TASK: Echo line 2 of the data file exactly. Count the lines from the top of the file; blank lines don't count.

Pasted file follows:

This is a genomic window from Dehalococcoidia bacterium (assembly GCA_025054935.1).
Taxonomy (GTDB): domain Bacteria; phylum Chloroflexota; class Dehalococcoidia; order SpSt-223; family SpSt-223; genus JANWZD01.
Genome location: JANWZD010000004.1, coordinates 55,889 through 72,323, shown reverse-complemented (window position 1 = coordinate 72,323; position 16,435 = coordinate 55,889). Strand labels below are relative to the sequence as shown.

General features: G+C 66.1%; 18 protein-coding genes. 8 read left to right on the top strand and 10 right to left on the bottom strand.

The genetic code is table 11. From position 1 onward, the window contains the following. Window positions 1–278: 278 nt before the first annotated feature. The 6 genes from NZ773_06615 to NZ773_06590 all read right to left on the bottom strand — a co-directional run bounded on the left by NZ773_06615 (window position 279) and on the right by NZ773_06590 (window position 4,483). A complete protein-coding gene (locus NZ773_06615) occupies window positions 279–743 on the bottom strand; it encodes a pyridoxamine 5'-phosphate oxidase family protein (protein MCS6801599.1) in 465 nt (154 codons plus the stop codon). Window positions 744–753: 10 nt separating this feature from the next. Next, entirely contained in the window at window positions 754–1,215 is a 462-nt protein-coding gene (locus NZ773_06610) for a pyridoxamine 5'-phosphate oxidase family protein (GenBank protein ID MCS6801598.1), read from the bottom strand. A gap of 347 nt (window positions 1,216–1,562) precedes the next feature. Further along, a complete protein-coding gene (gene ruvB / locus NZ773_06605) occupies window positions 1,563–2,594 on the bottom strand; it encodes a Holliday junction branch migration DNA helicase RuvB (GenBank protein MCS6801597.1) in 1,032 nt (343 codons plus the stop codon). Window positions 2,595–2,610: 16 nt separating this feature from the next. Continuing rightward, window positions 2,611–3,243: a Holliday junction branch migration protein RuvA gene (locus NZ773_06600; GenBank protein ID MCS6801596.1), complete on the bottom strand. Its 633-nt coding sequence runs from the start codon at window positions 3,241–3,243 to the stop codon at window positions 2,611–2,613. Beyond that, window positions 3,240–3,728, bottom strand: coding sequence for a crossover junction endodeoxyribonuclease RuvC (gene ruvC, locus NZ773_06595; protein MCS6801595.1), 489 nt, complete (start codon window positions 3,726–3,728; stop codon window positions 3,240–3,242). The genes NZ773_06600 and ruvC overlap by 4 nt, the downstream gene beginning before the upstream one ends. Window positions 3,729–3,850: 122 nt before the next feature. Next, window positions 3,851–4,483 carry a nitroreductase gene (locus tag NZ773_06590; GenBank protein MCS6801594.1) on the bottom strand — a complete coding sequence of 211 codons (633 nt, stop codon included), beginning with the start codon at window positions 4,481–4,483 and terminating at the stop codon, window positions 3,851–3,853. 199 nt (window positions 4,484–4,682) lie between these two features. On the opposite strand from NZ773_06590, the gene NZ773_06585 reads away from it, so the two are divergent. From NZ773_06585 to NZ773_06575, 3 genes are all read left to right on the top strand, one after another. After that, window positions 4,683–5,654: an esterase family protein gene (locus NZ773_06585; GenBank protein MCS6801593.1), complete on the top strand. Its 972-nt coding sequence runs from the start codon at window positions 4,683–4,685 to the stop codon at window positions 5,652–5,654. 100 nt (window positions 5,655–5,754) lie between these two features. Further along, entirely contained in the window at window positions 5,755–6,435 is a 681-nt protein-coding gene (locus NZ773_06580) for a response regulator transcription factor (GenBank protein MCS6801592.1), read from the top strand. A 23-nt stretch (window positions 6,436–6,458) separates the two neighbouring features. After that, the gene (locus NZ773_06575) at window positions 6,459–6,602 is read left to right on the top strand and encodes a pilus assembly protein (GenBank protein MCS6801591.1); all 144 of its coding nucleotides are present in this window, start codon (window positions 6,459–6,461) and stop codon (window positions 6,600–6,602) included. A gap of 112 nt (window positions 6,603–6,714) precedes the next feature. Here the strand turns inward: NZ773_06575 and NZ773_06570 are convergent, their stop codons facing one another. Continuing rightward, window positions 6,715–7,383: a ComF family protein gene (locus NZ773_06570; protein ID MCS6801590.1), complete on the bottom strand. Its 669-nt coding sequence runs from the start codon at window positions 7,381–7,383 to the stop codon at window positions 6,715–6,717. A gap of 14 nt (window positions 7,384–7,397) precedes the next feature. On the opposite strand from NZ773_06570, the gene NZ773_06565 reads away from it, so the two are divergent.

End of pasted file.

Taxonomy (GTDB): domain Bacteria; phylum Chloroflexota; class Dehalococcoidia; order SpSt-223; family SpSt-223; genus JANWZD01.